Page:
chrism01
LQ Guru
 
Registered: Aug 2004
Location: Sydney
Distribution: Centos 6.8, Centos 5.10
Posts: 17,240

Rep: Reputation: 2324Reputation: 2324Reputation: 2324Reputation: 2324Reputation: 2324Reputation: 2324Reputation: 2324Reputation: 2324Reputation: 2324Reputation: 2324Reputation: 2324
Actually, I believe it gets overwritten in-place. vi does not create a new file that 'just happens' to get the same inode number.
You could try using strace on vi/vim to be sure.
See also the stat http://linux.die.net/man/1/stat cmd for file metadata
 
Old 08-07-2012, 09:54 PM   #15
NotionCommotion
Member
 
Registered: Aug 2012
Posts: 536

Original Poster
Rep: Reputation: Disabled
I am surprised no one brought up the elusive sticky bit. I've heard of it before and was told it my the cause of my problems, but never before recently understood what it was. It isn't exactly what we were talking about because it apparently (untested by me) allows directory owners but not other authorized directory individuals to delete another's files.

Just finishing a book called Linux Essentials by Roderick Smith and published by Sybex (p.s. highly recommended by this newbie) and two pages after I thought I found a bug in Linux (just kidding) it described exactly what I witnessed, and went on to describe the stick bit.
 
  


Reply


Thread Tools Search this Thread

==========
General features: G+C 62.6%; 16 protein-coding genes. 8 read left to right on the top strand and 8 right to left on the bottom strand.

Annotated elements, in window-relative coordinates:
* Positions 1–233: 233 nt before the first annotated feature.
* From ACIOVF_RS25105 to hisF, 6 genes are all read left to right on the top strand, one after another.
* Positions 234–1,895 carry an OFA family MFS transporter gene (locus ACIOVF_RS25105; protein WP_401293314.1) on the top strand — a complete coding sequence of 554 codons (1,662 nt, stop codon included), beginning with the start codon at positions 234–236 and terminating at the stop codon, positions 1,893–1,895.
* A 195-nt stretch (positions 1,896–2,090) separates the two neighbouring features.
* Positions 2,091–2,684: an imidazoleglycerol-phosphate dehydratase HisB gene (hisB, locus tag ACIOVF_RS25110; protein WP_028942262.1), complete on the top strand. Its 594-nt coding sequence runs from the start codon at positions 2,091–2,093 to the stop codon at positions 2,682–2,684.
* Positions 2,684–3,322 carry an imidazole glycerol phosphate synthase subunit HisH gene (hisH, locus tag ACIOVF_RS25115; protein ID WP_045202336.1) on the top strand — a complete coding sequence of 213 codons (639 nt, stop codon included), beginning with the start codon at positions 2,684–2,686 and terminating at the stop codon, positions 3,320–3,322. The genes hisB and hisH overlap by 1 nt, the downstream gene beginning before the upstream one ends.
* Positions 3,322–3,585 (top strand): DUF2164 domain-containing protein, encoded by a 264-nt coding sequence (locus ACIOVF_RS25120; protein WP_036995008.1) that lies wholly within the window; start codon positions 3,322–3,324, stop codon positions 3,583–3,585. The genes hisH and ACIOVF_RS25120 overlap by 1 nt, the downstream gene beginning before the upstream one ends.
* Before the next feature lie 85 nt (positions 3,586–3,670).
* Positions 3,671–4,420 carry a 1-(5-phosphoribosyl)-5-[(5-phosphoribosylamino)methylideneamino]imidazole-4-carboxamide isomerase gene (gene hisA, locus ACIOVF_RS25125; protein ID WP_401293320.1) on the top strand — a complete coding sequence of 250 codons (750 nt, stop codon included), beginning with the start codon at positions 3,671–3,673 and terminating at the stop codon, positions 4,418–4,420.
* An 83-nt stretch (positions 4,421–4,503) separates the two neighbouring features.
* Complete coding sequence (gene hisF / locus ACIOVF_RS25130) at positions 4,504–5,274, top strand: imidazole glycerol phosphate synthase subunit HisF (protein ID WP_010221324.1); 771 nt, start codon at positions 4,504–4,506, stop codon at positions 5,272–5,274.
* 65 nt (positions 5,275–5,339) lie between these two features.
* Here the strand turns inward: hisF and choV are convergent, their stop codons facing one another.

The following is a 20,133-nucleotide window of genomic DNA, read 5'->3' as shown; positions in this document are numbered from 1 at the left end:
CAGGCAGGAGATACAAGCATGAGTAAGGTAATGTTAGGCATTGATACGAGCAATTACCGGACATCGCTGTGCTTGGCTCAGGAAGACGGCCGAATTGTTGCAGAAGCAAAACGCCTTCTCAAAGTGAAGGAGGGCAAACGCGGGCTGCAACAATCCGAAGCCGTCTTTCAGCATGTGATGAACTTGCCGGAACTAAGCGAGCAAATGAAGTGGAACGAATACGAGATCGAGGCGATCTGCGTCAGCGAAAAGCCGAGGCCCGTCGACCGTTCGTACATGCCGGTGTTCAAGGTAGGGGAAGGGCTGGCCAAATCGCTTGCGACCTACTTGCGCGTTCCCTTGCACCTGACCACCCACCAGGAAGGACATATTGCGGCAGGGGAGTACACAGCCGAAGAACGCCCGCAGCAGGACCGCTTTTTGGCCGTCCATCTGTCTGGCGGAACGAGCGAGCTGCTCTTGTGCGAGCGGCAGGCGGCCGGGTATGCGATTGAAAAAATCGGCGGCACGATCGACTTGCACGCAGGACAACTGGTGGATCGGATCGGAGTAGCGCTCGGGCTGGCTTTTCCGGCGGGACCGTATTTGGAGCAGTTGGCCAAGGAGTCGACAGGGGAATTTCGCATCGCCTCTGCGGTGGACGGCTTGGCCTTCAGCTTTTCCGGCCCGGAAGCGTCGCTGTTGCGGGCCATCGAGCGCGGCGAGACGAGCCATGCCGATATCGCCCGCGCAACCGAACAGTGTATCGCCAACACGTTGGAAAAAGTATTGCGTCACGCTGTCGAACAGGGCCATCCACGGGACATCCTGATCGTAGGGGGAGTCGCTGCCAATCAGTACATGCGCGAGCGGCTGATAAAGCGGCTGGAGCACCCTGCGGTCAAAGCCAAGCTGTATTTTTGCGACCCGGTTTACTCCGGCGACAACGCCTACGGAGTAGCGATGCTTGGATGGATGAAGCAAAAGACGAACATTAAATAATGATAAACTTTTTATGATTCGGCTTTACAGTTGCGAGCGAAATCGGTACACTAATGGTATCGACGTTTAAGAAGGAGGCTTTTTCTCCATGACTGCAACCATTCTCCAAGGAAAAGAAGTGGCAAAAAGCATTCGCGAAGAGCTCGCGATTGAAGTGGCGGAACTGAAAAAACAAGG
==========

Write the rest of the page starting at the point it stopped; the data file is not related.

Search this Thread:

Advanced Search

Posting Rules
You may not post new threads
You may not post replies
You may not post attachments
You may not edit your posts

BB code is On
Smilies are On
[IMG] code is Off
HTML code is Off



Similar Threads
Thread Thread Starter Forum Replies Last Post
[SOLVED] problem. user allowed to modify roots files in /home qrange Linux - Newbie 17 02-09-2012 02:27 AM
A normal user now has write permissions for the whole file system 16777216 Ubuntu 2 10-23-2006 10:32 AM
New reiser partition. How can normal user write on it? pepeq Linux - Hardware 5 12-09-2004 07:20 PM
Cant read/write to second hard disk under normal user Nukem Linux - General 8 01-28-2004 08:03 AM
how can a normal user write into /mnt/win kevinqian Linux - General 1 10-31-2003 09:27 PM


All times are GMT -5. The time now is 03:05 PM.

Main Menu
Advertisement
My LQ
Write for LQ
LinuxQuestions.org is looking for people interested in writing Editorials, Articles, Reviews, and more. If you'd like to contribute content, let us know.
Main Menu
Syndicate
RSS1  Latest Threads
RSS1  LQ News
Twitter: @linuxquestions
Facebook: linuxquestions Google+: linuxquestions
Open Source Consulting | Domain Registration